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Is Unemployment Insurance Good for Workers?

January 24, 2014

At the close of 2013, Republicans in Congress blocked the renewal of Emergency Unemployment Insurance, a measure that has allowed long-term unemployed Americans to continue to receive unemployment insurance benefits beyond the maximum 26-week benefit period. The failure to renew this extension ended benefits for 1.3 million Americans. Unemployment insurance has long been at the center of fierce debates over the nature of the U.S. social safety net. Conservatives claim that such benefits create a disincentive for the unemployed to seek work, while progressives argue that they are a crucial source of income for those who have lost jobs, especially during periods during and after recessions, when the labor market is at its most competitive and jobs remain scarce.

A new volume from the Russell Sage Foundation assesses the effectiveness of unemployment insurance alongside other policy measures designed to aid workers. What Works for Workers?, edited by Stephanie Luce, Jennifer Luff, Joseph A. McCartin, and Ruth Milkman, provides a comprehensive analysis of policies focused on low-wage workers and the expanding income gap in the U.S. Featuring contributions from an eminent group of social scientists, What Works for Workers? evaluates the most high-profile strategies for poverty reduction, including innovative “living wage” ordinances, education programs for African American youth, and better regulation of labor laws pertaining to immigrants. The contributors delve into an extensive body of scholarship on low-wage work to reveal a number of surprising findings.

In his chapter “Improving Low-Income Workers’ Access to Unemployment Insurance,” Jeffrey B. Wenger investigates the significance of unemployment insurance (UI) as an aid for low-wage workers. As Wenger notes, when the UI program was instituted in the 1920 and 1930s, the labor force was primarily comprised of unionized male “breadwinners,” and the UI program was tailored to this group. But over time the program has served a shrinking percentage of the unemployed population. Between 1980 and the onset of the Great Recession in 2008, in particular, the number of unemployed people receiving UI benefits sharply declined. As the graph below shows, nearly 60% of those unemployed in 1980 were able to collect benefits:

However, by 2011, less than a third of the unemployed population received unemployment insurance. In order to account for this drop, Wenger examines the barriers that prevent many low-income workers from qualifying for UI. The changing makeup of the labor force, for example, has affected the way the program functions. Women, who are more likely to work part-time than men due to family care obligations, are disproportionately disqualified for UI, which was designed with full-time workers in mind and bars part-time workers from collecting benefits.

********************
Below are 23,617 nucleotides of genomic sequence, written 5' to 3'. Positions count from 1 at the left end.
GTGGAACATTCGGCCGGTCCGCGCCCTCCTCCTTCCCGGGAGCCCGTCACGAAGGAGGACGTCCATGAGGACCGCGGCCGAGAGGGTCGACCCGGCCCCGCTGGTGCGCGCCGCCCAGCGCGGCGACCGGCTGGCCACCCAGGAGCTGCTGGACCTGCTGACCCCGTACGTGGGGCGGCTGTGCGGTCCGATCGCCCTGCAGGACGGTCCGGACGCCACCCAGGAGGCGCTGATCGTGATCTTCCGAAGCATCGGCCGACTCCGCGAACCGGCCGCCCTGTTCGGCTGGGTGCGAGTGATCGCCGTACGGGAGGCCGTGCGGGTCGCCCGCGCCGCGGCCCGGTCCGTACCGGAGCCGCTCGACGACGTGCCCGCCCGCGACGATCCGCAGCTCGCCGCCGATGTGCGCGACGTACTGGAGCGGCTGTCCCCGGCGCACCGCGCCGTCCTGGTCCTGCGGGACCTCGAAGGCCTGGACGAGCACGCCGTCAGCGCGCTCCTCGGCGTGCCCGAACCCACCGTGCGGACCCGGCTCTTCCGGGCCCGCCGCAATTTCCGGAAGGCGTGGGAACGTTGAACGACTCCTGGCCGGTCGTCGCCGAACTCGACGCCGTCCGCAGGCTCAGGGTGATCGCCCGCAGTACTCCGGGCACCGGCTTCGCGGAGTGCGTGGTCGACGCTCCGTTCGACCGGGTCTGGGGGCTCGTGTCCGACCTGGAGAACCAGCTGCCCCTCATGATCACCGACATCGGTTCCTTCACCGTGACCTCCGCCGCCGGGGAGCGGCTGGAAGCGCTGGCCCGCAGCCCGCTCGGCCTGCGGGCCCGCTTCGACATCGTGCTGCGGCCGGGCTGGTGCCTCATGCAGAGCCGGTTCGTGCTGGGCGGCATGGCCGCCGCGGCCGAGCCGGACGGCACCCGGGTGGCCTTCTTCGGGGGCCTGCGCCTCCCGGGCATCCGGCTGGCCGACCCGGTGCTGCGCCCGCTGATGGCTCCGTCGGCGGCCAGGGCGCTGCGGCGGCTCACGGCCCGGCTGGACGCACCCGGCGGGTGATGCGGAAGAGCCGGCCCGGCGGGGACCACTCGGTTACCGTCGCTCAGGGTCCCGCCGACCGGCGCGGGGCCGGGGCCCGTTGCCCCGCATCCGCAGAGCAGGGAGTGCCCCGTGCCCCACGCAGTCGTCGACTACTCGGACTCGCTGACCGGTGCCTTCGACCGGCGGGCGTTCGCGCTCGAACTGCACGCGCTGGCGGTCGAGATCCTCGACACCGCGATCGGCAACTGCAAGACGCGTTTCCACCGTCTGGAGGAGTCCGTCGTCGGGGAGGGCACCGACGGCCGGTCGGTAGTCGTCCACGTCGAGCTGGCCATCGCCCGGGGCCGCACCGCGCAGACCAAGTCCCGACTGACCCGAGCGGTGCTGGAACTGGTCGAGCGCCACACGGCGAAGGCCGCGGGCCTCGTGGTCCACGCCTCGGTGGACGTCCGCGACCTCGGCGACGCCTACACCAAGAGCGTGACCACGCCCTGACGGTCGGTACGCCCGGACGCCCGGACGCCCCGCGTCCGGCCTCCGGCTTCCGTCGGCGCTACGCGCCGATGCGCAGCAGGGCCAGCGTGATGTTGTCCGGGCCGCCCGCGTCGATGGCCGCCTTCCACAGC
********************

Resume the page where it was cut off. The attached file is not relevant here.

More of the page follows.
Wenger also analyzes implementation issues and finds that both clerical errors and bureaucrat bias significantly reduce the number of people eligible to collect UI. Street-level bureaucrats working in public agencies, who sign up clients for UI, must exercise discretion to determine eligibility, and may be less likely to advocate for clients based on the clients’ race or gender. As Wenger details, the majority of UI benefits administrators are male, and potentially less able to identify with women facing the difficulties of child care and family responsibilities combined with unemployment. Wenger shows that when applicants filed for benefits via an automated telephone system rather than in person, the number of women approved for UI increased while the number of men stayed the same.

Wenger concludes his chapter with policy recommendations for improving the accessibility of UI, focusing primarily on funding. He proposes policies that would require states to have adequate UI trust fund reserves, and notes that in order to build these reserves, the federal government should raise the wage base used to assess UI taxes to equal the social security wage base. In order to expand eligibility for UI, Wenger further recommends that the U.S. Department of Labor work with independent researchers to analyze and diagnose administrative problems in states with low levels of UI recipiency.

To read more about What Works for Workers? or to buy the book, click here.